Addressing the public about


By: Murray Peshkin

I HAVE BEEN SPEAKING TO DIVERSE SMALL GROUPS ALL ABOUT SCIENCE AND RELIGION in the context of the ongoing national debate about the teaching of evolution in our public schools. The response to my talks has been almost uniformly positive. It would be useful for other physicists to do as I have been doing.

My audiences have been service clubs such as Rotary, Lions, high-school and college students of science and science journalism , a school-based community event, a League of Women Voters chapter, a Unitarian church, and a microscopy club . They have ranged from a dozen to some 60 or 70 people. Access is a problem but not an insuperable one, since organizations have program chairs hungry for speakers, and local newspapers, especially small suburban ones, are interested in publicizing such activities.

I am not trying to convert the convinced anti-evolutionist. I am trying to inform people about the issues and their importance. That goal is important for scientists because the integrity of science teaching in our public schools is under serious attack . So far, the courts have mostly come to the rescue, but in the end public opinion will carry the day. Reasonable people need to know what science is about, especially what an established scientific theory is and how scientists know when it’s right. Non-scientists are vulnerable to arguments like “Evolution is only a theory” and “What’s the harm in teaching alternative theories as well?”

It seems that most Americans have religious beliefs that are important to them. For some churches the biblical account of creation is an allegory. Some other churches that interpret the creation account literally hold that there is no conflict between the Bible and evolution. I have come to know theologically sophisticated literal believers who understand that there is no conflict, but I think the majority in my audiences have been uncomfortable with that assertion. They may have been advised by their religious authorities that science and religion are separate discourses and that a reasonable person can subscribe to both, hut they do not understand how cosmological and biological evolution can fail to deny their religious beliefs.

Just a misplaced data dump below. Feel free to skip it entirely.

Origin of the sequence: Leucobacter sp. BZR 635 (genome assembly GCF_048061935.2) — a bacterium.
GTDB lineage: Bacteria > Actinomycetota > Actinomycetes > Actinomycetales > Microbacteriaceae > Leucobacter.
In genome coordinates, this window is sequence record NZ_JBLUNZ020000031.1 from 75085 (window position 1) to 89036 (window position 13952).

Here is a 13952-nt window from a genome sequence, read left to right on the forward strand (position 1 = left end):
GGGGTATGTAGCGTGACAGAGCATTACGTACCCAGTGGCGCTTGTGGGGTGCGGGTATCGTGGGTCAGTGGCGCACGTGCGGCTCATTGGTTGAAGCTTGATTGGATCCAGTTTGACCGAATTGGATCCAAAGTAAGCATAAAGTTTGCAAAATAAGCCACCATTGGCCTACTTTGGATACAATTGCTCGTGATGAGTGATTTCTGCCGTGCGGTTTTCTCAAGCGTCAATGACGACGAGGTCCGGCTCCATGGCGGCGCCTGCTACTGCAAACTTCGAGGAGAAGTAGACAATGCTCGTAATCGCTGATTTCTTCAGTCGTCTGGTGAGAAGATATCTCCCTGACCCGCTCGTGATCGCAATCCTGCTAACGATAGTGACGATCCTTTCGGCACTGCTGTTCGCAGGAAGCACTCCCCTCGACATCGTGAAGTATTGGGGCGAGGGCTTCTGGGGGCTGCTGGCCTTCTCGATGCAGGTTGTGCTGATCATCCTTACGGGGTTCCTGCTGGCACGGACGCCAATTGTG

I start my talks by observing that both science and religion have been major contributors to the development of Western civilization and both play an important role in most people’s lives, even the lives of those who participate in neither. Religion addresses moral and existential issues. Science does not. Science describes the observable world of experience, in the United States, but not in other Western countries, religion and science are currently experiencing a real political confrontation that threatens to do serious harm to science and possibly also to damage religion. I am trying to advance a dialog between the science community and the public by explaining what science is about, how it relates to other subjects, especially religion, and very importantly what the limitations of science are. An example of such an explanation is on my web-site.’ Here I will summarize.

Science is based entirely on experiment. To illustrate what that means, I raise the possibility that the world was created three hours ago with all our memories and everything else in place, and I encourage discussion of that possibility . Science cannot refute it. That leads into the notion that a proposition is not a scientific theory at all unless it’s falsifiable in principle. Absent a possible experiment, science does not even know the meaning of the proposition. Nobody is surprised when I confess that I’m really not thinking of three hours ago, but of a few thousand years.